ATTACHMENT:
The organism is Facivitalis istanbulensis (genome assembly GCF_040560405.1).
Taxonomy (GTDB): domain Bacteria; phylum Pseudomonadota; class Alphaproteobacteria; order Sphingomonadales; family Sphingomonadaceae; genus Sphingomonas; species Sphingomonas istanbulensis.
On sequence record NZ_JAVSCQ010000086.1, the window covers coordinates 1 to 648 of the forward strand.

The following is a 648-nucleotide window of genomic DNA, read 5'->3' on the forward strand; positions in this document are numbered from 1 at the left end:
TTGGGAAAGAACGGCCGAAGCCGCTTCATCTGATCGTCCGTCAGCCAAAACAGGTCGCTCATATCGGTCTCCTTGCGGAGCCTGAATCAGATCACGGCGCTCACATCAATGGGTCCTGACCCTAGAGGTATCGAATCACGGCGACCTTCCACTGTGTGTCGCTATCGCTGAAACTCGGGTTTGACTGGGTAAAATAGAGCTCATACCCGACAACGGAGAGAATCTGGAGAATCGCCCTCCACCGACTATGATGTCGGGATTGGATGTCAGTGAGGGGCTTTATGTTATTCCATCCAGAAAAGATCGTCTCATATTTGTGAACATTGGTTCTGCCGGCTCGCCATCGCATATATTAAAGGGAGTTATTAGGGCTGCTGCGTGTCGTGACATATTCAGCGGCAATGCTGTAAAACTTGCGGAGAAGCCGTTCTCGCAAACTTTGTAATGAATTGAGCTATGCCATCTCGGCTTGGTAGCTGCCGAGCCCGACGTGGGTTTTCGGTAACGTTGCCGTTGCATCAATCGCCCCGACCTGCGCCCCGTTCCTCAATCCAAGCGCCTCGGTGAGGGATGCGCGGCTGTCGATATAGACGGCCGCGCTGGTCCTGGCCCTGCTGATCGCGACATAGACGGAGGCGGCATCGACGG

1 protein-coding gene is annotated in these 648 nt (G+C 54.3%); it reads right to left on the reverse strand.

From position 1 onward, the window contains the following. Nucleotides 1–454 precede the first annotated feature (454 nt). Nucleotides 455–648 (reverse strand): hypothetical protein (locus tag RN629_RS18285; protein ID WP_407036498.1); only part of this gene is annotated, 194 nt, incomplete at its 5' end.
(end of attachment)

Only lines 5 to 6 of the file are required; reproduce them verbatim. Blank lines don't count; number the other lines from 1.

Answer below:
TTGGGAAAGAACGGCCGAAGCCGCTTCATCTGATCGTCCGTCAGCCAAAACAGGTCGCTCATATCGGTCTCCTTGCGGAGCCTGAATCAGATCACGGCGCTCACATCAATGGGTCCTGACCCTAGAGGTATCGAATCACGGCGACCTTCCACTGTGTGTCGCTATCGCTGAAACTCGGGTTTGACTGGGTAAAATAGAGCTCATACCCGACAACGGAGAGAATCTGGAGAATCGCCCTCCACCGACTATGATGTCGGGATTGGATGTCAGTGAGGGGCTTTATGTTATTCCATCCAGAAAAGATCGTCTCATATTTGTGAACATTGGTTCTGCCGGCTCGCCATCGCATATATTAAAGGGAGTTATTAGGGCTGCTGCGTGTCGTGACATATTCAGCGGCAATGCTGTAAAACTTGCGGAGAAGCCGTTCTCGCAAACTTTGTAATGAATTGAGCTATGCCATCTCGGCTTGGTAGCTGCCGAGCCCGACGTGGGTTTTCGGTAACGTTGCCGTTGCATCAATCGCCCCGACCTGCGCCCCGTTCCTCAATCCAAGCGCCTCGGTGAGGGATGCGCGGCTGTCGATATAGACGGCCGCGCTGGTCCTGGCCCTGCTGATCGCGACATAGACGGAGGCGGCATCGACGG

1 protein-coding gene is annotated in these 648 nt (G+C 54.3%); it reads right to left on the reverse strand.